RAM SINGH BEDI, BABA (d. 1797), a Nihang warrior, was the son of Bhai Faqir Chand, of the village of Kotia Faqir Chand, in Sialkot district, now in Pakistan. The family claimed direct descent from Guru Nanak. Ram Singh took khande di pahul or vows by the double edged sword,
LAILI or LAILA, a famous horse of superb beauty and grace, was originally owned by Yar Muhammad Khan Barakzai, the Sikh tributary governor of Peshawar. It was much coveted by Maharaja Ranjit Singh, whose love for horses was proverbial. With the romantic name given it, Laili was known throughout Central
ALI SINGH (d. 1716), a native of the village of Salaudi, near Sirhind, was in the service of Wazir Khan, the Mughal faujdar of Sirhind. According to Ratan Singh Bharigu, Prachin Panth Prakash, Wazir Khan, on learning of Banda Singh\'s advance from the South towards the Punjab under the
BHERA SRI GOBIND SINGH JI KA, also known as Var Bhere ki Patshahi Das, is an anonymous account, in Punjabi verse, of the battles of Anandgarh, Nirmohgarh and Chamkaur (1762 Bk/AD 1705). BAera from bher in Punjabi means a headon clash between two rival forces. A manuscript of this work
FARRUKH-SIYAR (1683-1719), Mughal emperor of India from 1713-19, was the second son of`Azim al-Shan, the third son of Bahadur Shah. Born at Aurangabad in the Deccan on 11 September 1683, he in his tenth year accompanied his father to Agra, and in 1697 to Bengal, when that province was added
HUKMA SINGH CHIMNI, commander cumcivil administrator under Maharaja Ranjit Singh. He was son of Ram Singh, of Bhera, who was the First one in the family to take the vows of Guru Gobind Singh`s amrita, and who entered the service of the Sukkarchakkia misi under Charhat Singh as a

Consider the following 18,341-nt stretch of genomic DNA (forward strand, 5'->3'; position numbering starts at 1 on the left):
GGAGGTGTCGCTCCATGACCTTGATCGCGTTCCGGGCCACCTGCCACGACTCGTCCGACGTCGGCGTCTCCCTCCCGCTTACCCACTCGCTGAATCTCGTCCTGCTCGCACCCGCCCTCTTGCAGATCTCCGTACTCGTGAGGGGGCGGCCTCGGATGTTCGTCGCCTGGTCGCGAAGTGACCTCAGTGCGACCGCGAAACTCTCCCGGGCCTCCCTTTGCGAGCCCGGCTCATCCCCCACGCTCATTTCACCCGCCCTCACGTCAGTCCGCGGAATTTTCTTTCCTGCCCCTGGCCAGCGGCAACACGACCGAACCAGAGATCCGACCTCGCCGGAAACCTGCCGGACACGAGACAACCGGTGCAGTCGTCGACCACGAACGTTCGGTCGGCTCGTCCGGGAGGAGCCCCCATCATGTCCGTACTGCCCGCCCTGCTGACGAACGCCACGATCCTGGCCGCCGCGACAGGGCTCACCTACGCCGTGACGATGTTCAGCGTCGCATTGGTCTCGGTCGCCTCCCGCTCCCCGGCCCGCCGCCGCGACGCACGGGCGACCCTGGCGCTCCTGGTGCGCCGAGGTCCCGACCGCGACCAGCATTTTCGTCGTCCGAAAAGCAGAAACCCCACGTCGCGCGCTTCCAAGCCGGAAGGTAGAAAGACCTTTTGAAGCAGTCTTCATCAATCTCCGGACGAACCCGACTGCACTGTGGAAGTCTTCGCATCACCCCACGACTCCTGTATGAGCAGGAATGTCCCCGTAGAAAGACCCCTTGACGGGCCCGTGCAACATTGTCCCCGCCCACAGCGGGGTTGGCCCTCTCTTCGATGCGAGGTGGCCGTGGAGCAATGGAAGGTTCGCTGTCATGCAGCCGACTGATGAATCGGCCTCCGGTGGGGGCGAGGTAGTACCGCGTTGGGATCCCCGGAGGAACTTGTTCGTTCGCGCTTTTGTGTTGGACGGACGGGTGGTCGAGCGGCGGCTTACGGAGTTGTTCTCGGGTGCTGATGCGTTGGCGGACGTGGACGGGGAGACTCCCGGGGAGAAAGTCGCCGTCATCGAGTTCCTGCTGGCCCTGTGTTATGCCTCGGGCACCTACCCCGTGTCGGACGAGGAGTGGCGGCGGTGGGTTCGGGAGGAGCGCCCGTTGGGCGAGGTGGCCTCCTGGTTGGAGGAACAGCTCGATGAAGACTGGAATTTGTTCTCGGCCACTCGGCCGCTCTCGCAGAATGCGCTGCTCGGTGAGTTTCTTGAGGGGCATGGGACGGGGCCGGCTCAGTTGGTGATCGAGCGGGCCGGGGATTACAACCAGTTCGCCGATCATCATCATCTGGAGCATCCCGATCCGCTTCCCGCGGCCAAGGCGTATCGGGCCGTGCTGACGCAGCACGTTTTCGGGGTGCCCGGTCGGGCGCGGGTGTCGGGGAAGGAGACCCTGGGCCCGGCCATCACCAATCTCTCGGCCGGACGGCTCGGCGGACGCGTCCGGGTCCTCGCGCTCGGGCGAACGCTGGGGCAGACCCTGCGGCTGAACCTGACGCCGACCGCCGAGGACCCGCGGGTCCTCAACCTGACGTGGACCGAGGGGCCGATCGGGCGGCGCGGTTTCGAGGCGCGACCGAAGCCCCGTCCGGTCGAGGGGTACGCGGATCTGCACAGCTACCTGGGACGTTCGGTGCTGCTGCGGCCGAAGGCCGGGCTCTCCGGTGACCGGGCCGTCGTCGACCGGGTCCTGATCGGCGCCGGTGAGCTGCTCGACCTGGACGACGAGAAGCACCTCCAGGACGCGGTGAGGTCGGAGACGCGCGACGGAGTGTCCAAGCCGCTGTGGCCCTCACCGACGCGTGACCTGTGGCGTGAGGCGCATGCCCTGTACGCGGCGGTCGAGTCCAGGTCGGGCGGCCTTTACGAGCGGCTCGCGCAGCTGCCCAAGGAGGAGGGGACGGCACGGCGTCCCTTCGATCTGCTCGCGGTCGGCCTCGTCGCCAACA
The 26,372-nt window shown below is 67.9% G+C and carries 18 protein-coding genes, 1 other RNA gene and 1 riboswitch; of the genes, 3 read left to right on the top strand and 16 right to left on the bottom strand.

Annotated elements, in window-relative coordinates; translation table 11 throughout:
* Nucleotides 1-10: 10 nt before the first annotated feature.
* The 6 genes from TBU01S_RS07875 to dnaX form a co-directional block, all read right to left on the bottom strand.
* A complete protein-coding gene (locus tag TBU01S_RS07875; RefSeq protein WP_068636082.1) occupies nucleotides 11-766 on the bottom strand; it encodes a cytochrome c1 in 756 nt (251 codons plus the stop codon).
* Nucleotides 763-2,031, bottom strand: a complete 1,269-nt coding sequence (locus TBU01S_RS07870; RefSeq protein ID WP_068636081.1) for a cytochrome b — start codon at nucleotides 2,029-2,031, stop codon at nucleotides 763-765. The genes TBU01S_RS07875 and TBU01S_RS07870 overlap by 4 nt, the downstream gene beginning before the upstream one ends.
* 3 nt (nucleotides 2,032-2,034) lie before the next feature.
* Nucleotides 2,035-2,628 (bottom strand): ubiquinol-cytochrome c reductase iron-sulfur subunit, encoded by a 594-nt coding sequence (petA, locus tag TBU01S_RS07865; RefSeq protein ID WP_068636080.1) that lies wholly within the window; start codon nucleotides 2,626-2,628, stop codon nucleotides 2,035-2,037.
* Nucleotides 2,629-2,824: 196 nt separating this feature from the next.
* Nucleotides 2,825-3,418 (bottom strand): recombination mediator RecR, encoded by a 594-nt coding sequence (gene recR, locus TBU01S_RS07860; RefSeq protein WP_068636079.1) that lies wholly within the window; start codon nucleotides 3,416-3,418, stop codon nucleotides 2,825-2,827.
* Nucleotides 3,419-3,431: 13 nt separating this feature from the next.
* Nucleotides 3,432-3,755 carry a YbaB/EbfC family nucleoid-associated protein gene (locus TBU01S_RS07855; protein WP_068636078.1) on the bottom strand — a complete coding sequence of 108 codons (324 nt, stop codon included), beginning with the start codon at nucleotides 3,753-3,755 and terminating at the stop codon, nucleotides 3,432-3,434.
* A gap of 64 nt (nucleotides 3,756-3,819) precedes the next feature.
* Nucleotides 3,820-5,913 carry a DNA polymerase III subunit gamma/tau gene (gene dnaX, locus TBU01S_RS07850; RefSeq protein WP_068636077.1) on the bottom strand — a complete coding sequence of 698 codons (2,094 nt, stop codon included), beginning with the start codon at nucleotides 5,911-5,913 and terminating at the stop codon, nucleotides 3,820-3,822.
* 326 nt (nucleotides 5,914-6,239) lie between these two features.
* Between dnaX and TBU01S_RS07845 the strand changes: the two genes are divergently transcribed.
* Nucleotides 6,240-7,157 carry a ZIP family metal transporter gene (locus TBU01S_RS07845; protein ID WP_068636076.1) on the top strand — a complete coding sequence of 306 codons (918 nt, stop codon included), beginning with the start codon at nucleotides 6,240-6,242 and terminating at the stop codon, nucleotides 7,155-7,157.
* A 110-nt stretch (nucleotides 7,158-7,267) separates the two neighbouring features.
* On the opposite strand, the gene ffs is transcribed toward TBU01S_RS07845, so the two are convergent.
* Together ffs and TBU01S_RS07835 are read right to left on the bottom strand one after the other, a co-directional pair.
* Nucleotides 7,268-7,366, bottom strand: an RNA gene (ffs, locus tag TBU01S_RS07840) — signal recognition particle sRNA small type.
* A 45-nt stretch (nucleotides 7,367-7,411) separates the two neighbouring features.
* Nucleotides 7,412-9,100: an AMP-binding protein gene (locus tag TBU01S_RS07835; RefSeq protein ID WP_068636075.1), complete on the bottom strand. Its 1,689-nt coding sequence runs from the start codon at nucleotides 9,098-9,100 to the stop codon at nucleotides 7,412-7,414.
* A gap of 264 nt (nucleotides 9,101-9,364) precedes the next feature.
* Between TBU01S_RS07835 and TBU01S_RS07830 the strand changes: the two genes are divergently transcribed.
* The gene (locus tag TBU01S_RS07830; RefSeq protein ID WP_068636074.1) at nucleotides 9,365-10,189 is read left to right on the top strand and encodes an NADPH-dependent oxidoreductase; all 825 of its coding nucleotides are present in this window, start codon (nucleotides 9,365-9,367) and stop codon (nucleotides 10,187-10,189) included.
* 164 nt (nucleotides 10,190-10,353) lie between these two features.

KALE KHAN, one of the Pathan officers who had joined service under Guru Gobind Singh at Paonta Sahib after their dismissal from the Mughal army. He is said to have remained steadfast in his devotion to the Guru and his troops fought on his side in the battle of
MAIMUN KHAN, commander of a troop of 100 Afghan soldiers in the service of Guru Gobind Singh (1666-1708), fought valiantly against Said Khan who in 1703 attacked Anandpur with a strong Mughal force.
PAINDA KHAN (d. 1635), spelt Painde Khan in Sikh chronicles, was the son of Fateh Khan. an Afghan resident of the village of `Alimpur, 7 km northeast of Kartarpur in the present Jalandhar district of the Punjab. His parents died while he was still very young, and he was brought
SHER MUHAMMAD KHAN, NAWAB (d. 1710), an Afghan feudatory of the Mughals, was the chief of Malerkotia and held a high military position in the sarkar or division of Sirhind. He had participated in the batde of Chamkaur and was present in the court at Sirhind when Nawab Wazir Khan,
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